The modular devices allows a user to replace the processor and the camera, the battery and the display of a smartphone, which means, you can essentially personalize the whole smartphone at both operating system and hardware levels.
A new Kickstarter project by Blocks, brings in the modular technology on the wrist. Blocks smartwatch has taken the modular concept and imported it to the mushrooming market of smartwatches. Blocks offers modules for battery, GPS, contactless payments, a microphone, a SIM card for calls and a heart rate monitor. All the modules can be swapped to completely personalise the smartwatch
Sony unveiled a tiny new sensor that works with a smartphone app to improve your tennis game. The installation is simple: Twist the senor in place on the bottom of your tennis racquet handle and launch the app. The sensor will continue to send data throughout your session, including your total shots, spin, and the busiest part of your racquet. You can also record your practice sessions or matches with your smartphone while using the sensor, and then watch it in slow motion later with stats displayed on the side. When you wear out your racquet — or buy a new one — you simply remove the sensor and screw it into the next. Though it's soon to tell if it can compare to something like Babolat, one of our favorite tennis systems, we're looking forward to testing it out more when it hits courts early this year.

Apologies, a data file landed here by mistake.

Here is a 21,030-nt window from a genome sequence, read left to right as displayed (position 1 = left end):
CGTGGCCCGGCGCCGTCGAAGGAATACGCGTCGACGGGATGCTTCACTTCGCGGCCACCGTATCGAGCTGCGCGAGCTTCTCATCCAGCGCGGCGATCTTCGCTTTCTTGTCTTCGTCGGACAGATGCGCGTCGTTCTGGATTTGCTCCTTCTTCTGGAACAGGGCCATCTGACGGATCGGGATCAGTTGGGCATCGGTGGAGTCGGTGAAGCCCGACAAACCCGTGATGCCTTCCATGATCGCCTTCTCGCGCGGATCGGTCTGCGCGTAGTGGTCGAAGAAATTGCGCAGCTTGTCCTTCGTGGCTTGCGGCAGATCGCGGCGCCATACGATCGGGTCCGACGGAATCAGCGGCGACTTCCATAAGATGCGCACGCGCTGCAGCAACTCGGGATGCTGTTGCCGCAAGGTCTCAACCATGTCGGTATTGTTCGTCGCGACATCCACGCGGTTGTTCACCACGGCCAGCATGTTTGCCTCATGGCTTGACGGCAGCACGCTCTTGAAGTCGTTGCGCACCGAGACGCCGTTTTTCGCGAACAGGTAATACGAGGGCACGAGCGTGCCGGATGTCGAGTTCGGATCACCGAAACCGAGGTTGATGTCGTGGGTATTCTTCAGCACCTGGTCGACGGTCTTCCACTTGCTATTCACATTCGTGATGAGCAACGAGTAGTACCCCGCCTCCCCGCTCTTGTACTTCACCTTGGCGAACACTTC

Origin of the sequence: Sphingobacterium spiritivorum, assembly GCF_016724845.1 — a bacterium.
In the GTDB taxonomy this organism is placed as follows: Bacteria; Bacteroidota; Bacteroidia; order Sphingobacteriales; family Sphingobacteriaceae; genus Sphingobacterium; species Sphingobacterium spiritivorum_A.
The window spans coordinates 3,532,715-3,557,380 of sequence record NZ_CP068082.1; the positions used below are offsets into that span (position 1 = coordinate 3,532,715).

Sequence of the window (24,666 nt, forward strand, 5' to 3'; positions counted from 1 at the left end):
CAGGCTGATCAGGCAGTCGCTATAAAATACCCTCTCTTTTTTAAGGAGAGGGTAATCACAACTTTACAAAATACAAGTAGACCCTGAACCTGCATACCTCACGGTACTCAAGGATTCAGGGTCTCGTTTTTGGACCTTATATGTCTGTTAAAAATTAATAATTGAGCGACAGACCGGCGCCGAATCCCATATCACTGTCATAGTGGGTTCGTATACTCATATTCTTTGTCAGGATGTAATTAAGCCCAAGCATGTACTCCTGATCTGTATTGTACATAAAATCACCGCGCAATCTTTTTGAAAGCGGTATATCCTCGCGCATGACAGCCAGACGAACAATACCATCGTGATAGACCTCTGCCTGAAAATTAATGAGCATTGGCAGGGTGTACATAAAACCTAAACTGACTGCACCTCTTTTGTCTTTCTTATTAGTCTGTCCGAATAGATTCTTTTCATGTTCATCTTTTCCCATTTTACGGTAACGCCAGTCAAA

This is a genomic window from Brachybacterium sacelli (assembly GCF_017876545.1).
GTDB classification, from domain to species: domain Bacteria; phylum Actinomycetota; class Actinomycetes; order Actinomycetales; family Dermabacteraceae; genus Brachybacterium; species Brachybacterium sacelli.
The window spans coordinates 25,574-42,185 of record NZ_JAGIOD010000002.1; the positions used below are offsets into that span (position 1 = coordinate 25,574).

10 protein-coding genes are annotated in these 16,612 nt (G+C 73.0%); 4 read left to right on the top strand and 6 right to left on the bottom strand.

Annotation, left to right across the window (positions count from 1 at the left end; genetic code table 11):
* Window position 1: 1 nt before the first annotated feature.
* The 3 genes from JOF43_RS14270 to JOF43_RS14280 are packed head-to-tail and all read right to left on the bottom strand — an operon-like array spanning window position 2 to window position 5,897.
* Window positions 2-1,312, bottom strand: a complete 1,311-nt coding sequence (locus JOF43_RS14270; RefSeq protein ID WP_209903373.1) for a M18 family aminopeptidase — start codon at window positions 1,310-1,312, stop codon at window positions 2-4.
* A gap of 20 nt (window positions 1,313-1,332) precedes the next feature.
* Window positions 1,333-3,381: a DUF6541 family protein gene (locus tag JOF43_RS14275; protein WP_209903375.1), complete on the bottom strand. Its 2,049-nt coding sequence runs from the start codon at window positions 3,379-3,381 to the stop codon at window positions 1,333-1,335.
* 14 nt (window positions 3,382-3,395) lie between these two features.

Flir One attachment operates through the FLIR ONE app, which displays live infrared imagery that allows users to see the world from a thermal perspective. FLIR ONE detects invisible heat energy, allowing consumers to “see” and measure subtle changes in temperature. By observing minute variations in temperature, FLIR ONE equips consumers with practical solutions, from spotting energy leaks at home, locating a missing pet at night, or seeing in complete darkness.
Virtual reality, the first time Oculus even had a CES booth, instead of just a hidden suite -- but all over the convention, running specific demos or purpose-built experiences. For that reason alone,
virtual reality feels like the front-runner in the new Future of Headsets. But there's another reason: really good, immersive augmented reality feels even harder to achieve.
It's getting tantalizingly close. One evening, I sat up in my room with a Gear VR headset on. I was in an aquarium I fell asleep in a chair, in VR. I woke up and saw fish around me. I couldn't grab them. I could just turn my head.
I pulled off the headset. It felt good, but it's clearly not all the way there yet. I wanted to reach out, to touch things.
I wanted to go deeper. And my eyes hurt, after a while. I could see the pixels in front of me, if I stopped to focus on them.
Here’s a VR device that’s not “yet another head-mounted display”: the Virtuix Omni is a treadmill that gives virtual reality another dimension. Gamers can run in any direction thanks to the 360-degree pad and protective harness. One fearless individual reported that it felt like running on a waxed floor in socks, and a little like the Scooby-Doo gang trying to escape a baddie. It’s another degree of immersion once you get used to the unusual sensation.
Kodak Pixpro SP360
Kodak Pixpro SP360 is not your typical action cam -- something you can tell just by looking at it.
It's a small box of a camera that's shock-, dust-, freeze- and splash proof with almost the entire top taken up with an f2.8 8.25mm lens (35mm equivalent). That is a very, very wide lens capable of capturing a circular 360-degree view in photos or video.